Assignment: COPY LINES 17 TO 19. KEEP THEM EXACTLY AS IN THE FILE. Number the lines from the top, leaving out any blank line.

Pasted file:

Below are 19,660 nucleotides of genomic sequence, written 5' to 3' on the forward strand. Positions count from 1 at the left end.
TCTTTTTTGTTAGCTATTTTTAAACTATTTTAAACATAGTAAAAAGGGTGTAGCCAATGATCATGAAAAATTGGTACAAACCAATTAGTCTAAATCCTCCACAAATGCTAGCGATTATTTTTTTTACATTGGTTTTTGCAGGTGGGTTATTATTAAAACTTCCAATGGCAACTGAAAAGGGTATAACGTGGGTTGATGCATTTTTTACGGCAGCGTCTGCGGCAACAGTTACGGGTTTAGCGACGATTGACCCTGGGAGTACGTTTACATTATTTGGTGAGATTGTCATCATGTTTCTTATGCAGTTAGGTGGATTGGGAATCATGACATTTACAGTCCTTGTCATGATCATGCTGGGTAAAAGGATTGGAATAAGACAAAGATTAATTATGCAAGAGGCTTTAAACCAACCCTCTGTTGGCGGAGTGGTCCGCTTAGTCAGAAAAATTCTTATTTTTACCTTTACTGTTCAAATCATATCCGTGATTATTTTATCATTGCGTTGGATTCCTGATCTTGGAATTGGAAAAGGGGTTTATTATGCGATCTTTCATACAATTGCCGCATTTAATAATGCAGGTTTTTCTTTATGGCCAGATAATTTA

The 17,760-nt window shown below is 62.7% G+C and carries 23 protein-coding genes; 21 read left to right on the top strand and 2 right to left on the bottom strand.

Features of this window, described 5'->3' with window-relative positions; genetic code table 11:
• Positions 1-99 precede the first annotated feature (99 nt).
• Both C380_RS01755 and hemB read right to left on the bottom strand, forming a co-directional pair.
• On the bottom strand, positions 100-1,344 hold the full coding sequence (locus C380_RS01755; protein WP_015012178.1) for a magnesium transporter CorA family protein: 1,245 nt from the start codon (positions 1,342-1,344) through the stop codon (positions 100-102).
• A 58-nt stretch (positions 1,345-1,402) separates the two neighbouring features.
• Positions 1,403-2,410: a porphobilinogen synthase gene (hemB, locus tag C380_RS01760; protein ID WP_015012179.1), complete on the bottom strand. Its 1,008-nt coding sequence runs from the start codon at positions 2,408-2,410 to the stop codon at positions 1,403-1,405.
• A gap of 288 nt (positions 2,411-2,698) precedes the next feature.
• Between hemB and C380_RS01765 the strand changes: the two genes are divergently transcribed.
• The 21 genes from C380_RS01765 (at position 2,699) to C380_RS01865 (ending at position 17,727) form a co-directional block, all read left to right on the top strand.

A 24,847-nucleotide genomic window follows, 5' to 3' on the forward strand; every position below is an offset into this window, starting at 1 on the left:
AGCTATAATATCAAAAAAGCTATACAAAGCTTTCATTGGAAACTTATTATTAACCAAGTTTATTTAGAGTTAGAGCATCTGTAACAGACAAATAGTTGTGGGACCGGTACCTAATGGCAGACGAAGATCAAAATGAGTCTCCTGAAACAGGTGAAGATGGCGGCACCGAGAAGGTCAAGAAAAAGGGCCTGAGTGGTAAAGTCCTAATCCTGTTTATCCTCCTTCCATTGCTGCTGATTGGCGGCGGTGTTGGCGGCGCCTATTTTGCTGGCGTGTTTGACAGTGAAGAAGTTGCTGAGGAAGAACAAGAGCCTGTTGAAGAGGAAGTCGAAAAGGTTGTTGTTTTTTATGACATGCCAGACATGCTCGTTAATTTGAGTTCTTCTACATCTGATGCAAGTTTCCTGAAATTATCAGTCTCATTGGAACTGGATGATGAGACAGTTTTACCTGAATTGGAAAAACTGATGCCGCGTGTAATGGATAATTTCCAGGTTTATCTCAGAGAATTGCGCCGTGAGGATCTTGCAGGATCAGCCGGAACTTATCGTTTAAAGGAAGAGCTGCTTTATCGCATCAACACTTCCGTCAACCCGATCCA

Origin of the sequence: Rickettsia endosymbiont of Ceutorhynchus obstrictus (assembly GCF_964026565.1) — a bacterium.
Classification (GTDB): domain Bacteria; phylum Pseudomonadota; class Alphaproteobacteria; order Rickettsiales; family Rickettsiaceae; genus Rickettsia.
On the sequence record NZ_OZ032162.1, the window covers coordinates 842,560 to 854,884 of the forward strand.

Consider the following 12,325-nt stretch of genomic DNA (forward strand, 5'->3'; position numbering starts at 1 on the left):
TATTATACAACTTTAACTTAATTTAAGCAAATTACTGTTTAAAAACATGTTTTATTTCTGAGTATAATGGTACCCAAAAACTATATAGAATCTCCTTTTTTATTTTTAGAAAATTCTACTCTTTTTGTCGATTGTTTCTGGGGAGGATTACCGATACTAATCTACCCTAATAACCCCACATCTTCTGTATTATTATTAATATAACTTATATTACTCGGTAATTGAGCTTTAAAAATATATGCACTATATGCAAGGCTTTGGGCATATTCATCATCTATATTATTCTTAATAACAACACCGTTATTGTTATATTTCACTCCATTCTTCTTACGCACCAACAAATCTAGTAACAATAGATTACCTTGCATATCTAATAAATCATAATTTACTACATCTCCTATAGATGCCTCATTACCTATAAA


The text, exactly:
On the sequence record NZ_OZ032162.1, the window covers coordinates 842,560 to 854,884 of the forward strand.

Consider the following 12,325-nt stretch of genomic DNA (forward strand, 5'->3'; position numbering starts at 1 on the left):
TATTATACAACTTTAACTTAATTTAAGCAAATTACTGTTTAAAAACATGTTTTATTTCTGAGTATAATGGTACCCAAAAACTATATAGAATCTCCTTTTTTATTTTTAGAAAATTCTACTCTTTTTGTCGATTGTTTCTGGGGAGGATTACCGATACTAATCTACCCTAATAACCCCACATCTTCTGTATTATTATTAATATAACTTATATTACTCGGTAATTGAGCTTTAAAAATATATGCACTATATGCAAGGCTTTGGGCATATTCATCATCTATATTATTCTTAATAACAACACCGTTATTGTTATATTTCACTCCATTCTTCTTACGCACCAACAAATCTAGTAACAATAGATTACCTTGCATATCTAATAAATCATAATTTACTACATCTCCTATAGATGCCTCATTACCTATAAA